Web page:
Five months later, the city board came back with its ban on all vaping products, leading industry-backed groups to file a new ballot measure even before the ban was formally passed. Juul has contributed more than $512,000 to the Coalition for Reasonable Vaping Regulation to support the effort.
Coalition spokesperson Nate Allbee said the campaign in the past nine days collected over 20,300 signatures — more than twice the 9,485 signatures needed to make the ballot. The signatures are slated to be submitted Tuesday for certification.
The measure would establish a new set of city regulations requiring electronic ID verification both for online and retail sales, permits to sell vapor products and increased restrictions on marketing and limits on the number of products that can be purchased. While anti-tobacco advocates argue the referendum could overturn the city’s existing flavored tobacco law, Allbee said the regulations would keep the city’s flavored tobacco that ban “firmly in place.”
Allbee said the plan would impose “the strongest regulations on any age-restricted products in America” and make violators subject to the same misdemeanor charges as people who sell tobacco to underage buyers. “What we’re against is a all-out ban that stop adults form having this choice to use this product,” he said.
The ban Juul and the coalition are trying to overturn is intended to stay in effect until the FDA institutes a system for reviewing e-cigarette products, including public health considerations. But when that would happen remains up in the air. A federal court in Maryland ruled in May that the FDA had exceeded its authority by allowing e-cigarettes to remain on the market until 2022 before requiring companies to apply for regulatory approval. A new deadline has not been set.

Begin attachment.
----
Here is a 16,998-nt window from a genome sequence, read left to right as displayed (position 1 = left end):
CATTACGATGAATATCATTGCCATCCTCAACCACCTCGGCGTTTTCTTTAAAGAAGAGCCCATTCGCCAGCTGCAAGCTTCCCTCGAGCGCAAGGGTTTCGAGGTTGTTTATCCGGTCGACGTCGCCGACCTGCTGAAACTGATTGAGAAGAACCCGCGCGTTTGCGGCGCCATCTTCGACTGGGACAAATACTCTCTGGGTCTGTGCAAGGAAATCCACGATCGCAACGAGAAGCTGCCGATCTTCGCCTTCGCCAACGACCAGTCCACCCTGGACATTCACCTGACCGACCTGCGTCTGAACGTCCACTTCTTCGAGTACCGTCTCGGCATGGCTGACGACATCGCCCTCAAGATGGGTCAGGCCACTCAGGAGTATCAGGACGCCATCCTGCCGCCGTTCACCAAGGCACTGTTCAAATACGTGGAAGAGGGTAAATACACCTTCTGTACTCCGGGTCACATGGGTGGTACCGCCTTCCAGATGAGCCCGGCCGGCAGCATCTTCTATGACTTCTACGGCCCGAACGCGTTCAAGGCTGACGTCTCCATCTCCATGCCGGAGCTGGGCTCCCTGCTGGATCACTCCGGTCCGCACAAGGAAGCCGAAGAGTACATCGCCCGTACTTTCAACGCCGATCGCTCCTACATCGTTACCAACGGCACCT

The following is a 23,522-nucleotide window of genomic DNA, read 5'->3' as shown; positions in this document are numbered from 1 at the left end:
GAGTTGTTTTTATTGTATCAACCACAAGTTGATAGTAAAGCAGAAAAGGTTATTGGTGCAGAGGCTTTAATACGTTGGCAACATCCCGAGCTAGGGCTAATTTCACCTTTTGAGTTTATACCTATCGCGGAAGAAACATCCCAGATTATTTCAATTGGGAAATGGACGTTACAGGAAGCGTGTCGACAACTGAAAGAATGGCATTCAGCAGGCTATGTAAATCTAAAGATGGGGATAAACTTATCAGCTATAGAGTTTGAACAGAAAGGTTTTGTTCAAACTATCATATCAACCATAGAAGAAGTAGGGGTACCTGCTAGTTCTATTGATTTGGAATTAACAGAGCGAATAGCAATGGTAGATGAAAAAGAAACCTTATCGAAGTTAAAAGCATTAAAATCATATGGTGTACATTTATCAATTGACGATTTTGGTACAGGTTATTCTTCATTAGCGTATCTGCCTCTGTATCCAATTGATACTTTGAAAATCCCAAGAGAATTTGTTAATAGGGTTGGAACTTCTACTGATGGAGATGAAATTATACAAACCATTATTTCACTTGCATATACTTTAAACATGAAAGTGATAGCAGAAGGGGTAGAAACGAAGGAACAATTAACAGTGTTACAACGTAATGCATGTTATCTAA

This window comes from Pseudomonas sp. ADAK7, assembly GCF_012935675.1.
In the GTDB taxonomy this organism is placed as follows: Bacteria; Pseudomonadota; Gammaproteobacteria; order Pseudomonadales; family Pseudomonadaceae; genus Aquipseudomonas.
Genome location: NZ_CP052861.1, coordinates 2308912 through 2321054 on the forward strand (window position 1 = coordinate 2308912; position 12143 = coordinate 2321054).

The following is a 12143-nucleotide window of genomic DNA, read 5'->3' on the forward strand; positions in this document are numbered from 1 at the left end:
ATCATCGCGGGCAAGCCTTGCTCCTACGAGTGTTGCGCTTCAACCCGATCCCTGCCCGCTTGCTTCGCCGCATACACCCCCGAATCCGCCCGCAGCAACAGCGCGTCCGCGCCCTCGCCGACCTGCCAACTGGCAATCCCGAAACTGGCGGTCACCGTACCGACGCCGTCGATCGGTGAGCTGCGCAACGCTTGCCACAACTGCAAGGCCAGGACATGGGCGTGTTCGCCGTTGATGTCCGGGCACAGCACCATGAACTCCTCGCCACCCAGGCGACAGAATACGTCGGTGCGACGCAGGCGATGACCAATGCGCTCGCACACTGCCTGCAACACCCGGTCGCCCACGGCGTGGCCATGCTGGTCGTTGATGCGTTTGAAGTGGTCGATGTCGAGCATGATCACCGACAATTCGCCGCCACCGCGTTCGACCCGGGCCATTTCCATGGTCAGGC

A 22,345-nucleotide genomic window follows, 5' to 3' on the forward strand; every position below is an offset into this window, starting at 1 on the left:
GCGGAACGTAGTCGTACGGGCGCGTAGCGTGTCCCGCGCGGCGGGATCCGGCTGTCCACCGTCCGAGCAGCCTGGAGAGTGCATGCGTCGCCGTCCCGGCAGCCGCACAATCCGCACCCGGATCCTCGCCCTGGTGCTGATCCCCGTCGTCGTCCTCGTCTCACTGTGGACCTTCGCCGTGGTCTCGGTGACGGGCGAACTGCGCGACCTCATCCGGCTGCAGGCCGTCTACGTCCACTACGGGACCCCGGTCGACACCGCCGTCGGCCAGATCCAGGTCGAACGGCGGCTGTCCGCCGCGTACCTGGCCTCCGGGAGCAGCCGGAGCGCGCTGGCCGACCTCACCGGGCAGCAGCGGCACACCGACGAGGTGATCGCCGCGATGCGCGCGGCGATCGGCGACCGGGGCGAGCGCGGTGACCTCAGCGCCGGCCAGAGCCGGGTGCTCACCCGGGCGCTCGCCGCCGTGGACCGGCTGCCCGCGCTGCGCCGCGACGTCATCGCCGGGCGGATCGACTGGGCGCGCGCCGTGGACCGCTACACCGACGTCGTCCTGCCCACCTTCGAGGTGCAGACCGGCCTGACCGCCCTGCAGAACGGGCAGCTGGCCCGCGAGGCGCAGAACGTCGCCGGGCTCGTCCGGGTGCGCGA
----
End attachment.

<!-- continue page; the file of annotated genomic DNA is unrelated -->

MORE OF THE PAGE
Stanton Glantz, director of UC San Francisco’s Center for Tobacco Control Research and Education and a strong anti-tobacco advocate, called the city ban “a totally brilliant way of a local government basically saying to the FDA and to Juul and the other e-cigarette companies that hey, we’ve got a law here and it should be followed.”
But the ban has also prompted concerns about regulatory overreach driven by overcooked public health concerns that could wind up cutting off access to an effective cessation tool for adult smokers. Though some studies have found the devices are more effective than nicotine replacement products like patches, bodies such as the U.S. Preventive Services Task Force have concluded there isn’t enough evidence to recommend electronic delivery systems for cessation.
Other localities are weighing in with their own restrictions, concerned that federal efforts such as an FDA proposal to limit the sales of some flavored vaping products won’t come soon enough or be sufficiently far reaching. Surveys show vaping among high school seniors nearly doubled from 2017 to 2018, to 21 percent.
The day before San Francisco supervisors unanimously approved their e-cigarette sales ban last week, city council members in Livermore, 44 miles away, cast initial votes for their own prohibition. Beverly Hills in June passed a ban on all tobacco sales, with some exceptions, effective in 2021.
Many public health experts back efforts like San Francisco’s, believing the biggest threat is young vapers going on to use tobacco. They say removing the products is the best way to reduce the chances of creating lifelong smokers.
“San Francisco oftentimes is at the forefront of these kinds of efforts — whether it be taxing soda or eliminating candy-flavored tobacco products,” said Larry Tramutola, a political strategist who ran last year’s winning campaign to reaffirm the flavored tobacco ban.
Whether voters agree is another question.
Last November’s referendum boiled down to industry-supported arguments for personal freedom versus health groups’ messaging about protecting kids. Tramutola says that this time, Juul won’t be able to separate itself from “Big Tobacco” after industry giant Altria invested $12.8 billion, a 35 percent stake in the company.
“They are hunkering down for battles both here in San Francisco and around the country and perhaps in other places around the world because of a bigger problem, which is how these products are marketed and used by kids,” he said. “This is going to be a battle that’s going to go on a while. We’re seeing the first skirmishes.”